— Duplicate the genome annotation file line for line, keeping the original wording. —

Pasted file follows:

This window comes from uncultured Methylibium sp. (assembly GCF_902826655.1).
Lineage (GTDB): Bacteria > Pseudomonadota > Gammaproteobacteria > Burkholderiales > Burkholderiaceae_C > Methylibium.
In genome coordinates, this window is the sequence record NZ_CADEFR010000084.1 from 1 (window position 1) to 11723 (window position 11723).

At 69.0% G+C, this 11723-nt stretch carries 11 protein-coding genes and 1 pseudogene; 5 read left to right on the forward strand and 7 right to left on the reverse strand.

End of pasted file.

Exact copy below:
This window comes from uncultured Methylibium sp. (assembly GCF_902826655.1).
Lineage (GTDB): Bacteria > Pseudomonadota > Gammaproteobacteria > Burkholderiales > Burkholderiaceae_C > Methylibium.
In genome coordinates, this window is the sequence record NZ_CADEFR010000084.1 from 1 (window position 1) to 11723 (window position 11723).

At 69.0% G+C, this 11723-nt stretch carries 11 protein-coding genes and 1 pseudogene; 5 read left to right on the forward strand and 7 right to left on the reverse strand.